How WFH Employees Can Protect Their Health and Well-Being


The corporate world has completely changed since the pandemic began and employees should be careful about keeping a business-as-usual attitude. When working in familiar surroundings (ie: remotely from home), we can be lulled into being complacent as loved ones play and relax in proximity.

As work from home workers now assume the dual role of both homeowner and occupational safety manager, they are responsible for minimizing the risk of spreading disease, reducing mental stress and preventing injury. Changes to office health protocols apply within the household. Just like a workplace environment, a home workstation should be safe, comfortable and foster productivity and overall employee wellness. 

Follow Covid protocols.

Seventy-percent of employees work from home, according to a May 2020 Gallup poll, and 25 percent would like to telecommute permanently. It’s prudent to observe Covid safety protocols at a WFH environment since these protect yourself and loved ones. 

The Centers for Disease Control and Prevention (CDC) advises businesses to check that the ventilation is working properly, as well as to increase circulation of outdoor air as much as possible since these prevent the spread of germs and allergens. And while pets can’t spread the virus, you may want to frequently bathe these furry creatures. 

Secondly, put safety signs within common areas (such as your WFH space, living room and parking garage) to remind friends, neighbors and family that they should wear a mask and maintain physical distancing. If you have frequent visitors, wear a face shield and/or mask and place hand sanitizers around your home and WFH workstation.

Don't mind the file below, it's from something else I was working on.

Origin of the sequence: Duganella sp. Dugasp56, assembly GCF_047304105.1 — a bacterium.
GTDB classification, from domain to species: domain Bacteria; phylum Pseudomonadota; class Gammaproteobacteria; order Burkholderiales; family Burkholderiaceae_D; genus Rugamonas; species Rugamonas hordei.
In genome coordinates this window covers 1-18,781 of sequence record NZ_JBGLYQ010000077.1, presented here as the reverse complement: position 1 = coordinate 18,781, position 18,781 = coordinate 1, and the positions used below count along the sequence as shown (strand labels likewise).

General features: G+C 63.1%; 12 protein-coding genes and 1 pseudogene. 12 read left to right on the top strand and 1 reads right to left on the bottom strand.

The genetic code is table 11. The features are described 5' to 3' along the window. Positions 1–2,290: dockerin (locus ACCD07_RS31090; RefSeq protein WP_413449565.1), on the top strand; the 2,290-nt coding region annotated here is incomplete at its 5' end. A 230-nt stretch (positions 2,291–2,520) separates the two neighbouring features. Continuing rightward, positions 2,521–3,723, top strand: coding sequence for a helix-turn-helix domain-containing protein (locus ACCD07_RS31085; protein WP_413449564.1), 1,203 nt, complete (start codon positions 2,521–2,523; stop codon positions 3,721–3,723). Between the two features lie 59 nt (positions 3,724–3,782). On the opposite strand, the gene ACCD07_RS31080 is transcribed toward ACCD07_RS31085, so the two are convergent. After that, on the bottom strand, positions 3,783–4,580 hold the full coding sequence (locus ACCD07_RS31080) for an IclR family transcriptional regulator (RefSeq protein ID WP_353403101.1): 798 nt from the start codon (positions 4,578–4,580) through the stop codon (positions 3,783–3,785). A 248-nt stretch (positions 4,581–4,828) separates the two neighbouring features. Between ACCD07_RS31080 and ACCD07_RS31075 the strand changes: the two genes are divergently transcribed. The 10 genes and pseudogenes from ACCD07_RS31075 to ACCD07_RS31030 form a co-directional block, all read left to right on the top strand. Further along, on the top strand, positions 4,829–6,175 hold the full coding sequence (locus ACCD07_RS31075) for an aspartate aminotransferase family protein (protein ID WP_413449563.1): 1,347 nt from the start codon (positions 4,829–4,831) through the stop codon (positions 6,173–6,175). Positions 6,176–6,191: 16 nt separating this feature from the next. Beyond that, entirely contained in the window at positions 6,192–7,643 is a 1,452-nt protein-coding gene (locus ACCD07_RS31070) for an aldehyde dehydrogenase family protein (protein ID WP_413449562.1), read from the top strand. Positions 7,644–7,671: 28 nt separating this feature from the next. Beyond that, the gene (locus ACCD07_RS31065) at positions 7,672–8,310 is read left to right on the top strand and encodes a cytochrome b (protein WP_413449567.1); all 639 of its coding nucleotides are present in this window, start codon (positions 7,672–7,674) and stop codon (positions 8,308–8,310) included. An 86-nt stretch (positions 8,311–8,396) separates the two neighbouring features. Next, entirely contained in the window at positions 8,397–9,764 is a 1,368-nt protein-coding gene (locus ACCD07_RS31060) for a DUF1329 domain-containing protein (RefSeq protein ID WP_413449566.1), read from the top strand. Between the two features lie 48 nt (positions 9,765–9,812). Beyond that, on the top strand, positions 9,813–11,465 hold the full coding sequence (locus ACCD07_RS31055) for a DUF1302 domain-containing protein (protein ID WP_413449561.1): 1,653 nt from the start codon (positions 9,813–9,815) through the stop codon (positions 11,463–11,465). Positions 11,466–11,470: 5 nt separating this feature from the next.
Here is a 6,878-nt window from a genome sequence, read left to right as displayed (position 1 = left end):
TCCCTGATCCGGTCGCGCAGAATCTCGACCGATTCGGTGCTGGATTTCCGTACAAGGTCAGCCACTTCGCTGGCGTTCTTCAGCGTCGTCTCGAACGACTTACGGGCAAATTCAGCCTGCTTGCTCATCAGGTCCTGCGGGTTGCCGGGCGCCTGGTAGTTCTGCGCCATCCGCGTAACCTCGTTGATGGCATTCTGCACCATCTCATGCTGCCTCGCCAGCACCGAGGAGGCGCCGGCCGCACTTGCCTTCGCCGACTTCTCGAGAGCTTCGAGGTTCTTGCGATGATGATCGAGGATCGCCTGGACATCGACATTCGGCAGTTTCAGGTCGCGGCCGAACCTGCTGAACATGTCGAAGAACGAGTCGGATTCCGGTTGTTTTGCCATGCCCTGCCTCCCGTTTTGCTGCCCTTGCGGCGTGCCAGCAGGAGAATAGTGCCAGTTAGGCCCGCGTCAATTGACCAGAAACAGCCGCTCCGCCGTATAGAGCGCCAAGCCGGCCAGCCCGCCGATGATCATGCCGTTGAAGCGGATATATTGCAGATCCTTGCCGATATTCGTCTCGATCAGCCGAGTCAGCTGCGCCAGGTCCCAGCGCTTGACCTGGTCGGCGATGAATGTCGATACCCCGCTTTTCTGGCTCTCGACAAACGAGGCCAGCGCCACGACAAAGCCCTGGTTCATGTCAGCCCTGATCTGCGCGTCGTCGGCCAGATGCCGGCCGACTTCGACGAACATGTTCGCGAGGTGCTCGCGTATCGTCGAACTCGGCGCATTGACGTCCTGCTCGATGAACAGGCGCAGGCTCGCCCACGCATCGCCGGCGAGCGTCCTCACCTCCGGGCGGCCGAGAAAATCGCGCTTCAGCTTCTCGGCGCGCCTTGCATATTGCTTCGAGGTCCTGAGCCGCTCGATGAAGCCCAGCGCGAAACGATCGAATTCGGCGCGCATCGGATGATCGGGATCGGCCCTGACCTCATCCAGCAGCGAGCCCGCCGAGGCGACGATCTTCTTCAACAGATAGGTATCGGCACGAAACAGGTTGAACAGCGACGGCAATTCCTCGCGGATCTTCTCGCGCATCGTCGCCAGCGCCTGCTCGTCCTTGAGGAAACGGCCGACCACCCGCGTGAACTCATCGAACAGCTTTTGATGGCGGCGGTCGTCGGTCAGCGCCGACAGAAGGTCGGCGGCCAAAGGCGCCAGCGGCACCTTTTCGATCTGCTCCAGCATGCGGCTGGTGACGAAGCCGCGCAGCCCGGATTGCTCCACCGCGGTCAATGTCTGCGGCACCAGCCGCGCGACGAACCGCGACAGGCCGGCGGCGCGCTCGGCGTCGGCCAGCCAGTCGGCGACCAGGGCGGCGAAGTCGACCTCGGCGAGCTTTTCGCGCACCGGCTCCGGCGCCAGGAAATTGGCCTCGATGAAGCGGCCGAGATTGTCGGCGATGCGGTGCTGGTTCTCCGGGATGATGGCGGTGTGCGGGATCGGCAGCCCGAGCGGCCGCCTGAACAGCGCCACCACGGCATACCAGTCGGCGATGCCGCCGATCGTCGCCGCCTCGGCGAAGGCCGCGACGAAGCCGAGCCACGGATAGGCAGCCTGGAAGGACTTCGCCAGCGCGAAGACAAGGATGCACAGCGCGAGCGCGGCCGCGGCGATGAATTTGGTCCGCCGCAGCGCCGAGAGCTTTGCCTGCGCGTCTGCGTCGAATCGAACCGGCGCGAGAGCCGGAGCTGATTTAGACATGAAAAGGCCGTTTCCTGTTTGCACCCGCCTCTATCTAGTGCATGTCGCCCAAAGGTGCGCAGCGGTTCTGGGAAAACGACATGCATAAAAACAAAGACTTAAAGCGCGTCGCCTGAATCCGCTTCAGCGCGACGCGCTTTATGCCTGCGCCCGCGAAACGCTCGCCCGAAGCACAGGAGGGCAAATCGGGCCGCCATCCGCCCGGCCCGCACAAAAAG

Lead by example at home as you would at the office.

Use ergonomic furnishings.

Fifty-seven percent of workers say employers are giving them an option to work remotely, according to an April 2020 Gallup poll. Employees who transition to a home workplace can face extra occupational hazards. 

In a regular office environment, managers typically encourage sick colleagues to see the doctor and/or stay home but this isn’t possible with an ill child or spouse because you already are at home. With dual responsibilities of both homeowner and occupational safety manager, it’s important to seek ways to reduce home and workplace related hazards such as dangerous electrical wiring, moldy ventilation, or a slippery staircase.

I recently spoke with Mr. Duy Huynh, founder of Autonomous.ai (a California-based supplier of ergonomic furniture). He says the pandemic has greatly boosted demand for safer ergonomic equipment and tools, as WFH professionals pursue comfort, convenience and injury-free telecommuting.

Americans typically spend 40-50 hours at the office but remote work can bump that to 60 hours or more as employees tend to devote more time facing a computer. According to Mr.Duy Huynh, Autonomous is seeing more orders for standing desks, ergonomic office chairs, and home-office accessories. Ergonomic equipment prevents injury, reduces pain, boosts productivity and improves work morale.

Establish rules and common grounds.

You’ll need to clearly establish and get agreement of understanding from all family members, roommates, neighbors and friends about the new ground rules in play. You care for every member of the household, and so it’s only appropriate to expect the observation of health measures that keep everyone safe.

Lastly, plan your workday in advance to give you the ability to clearly distinguish between work and home life. When these lines are blurred, it can be difficult to consistently produce the deliverables that a boss and coworkers expect to receive from you, as well as tend to important family responsibilities. Scheduling helps you to achieve both. WFH should not be a continuous whirlwind of activities that leaves one fatigued and overloaded with constant demands on one’s time.

The opinions expressed here by Inc.com columnists are their own, not those of Inc.com.

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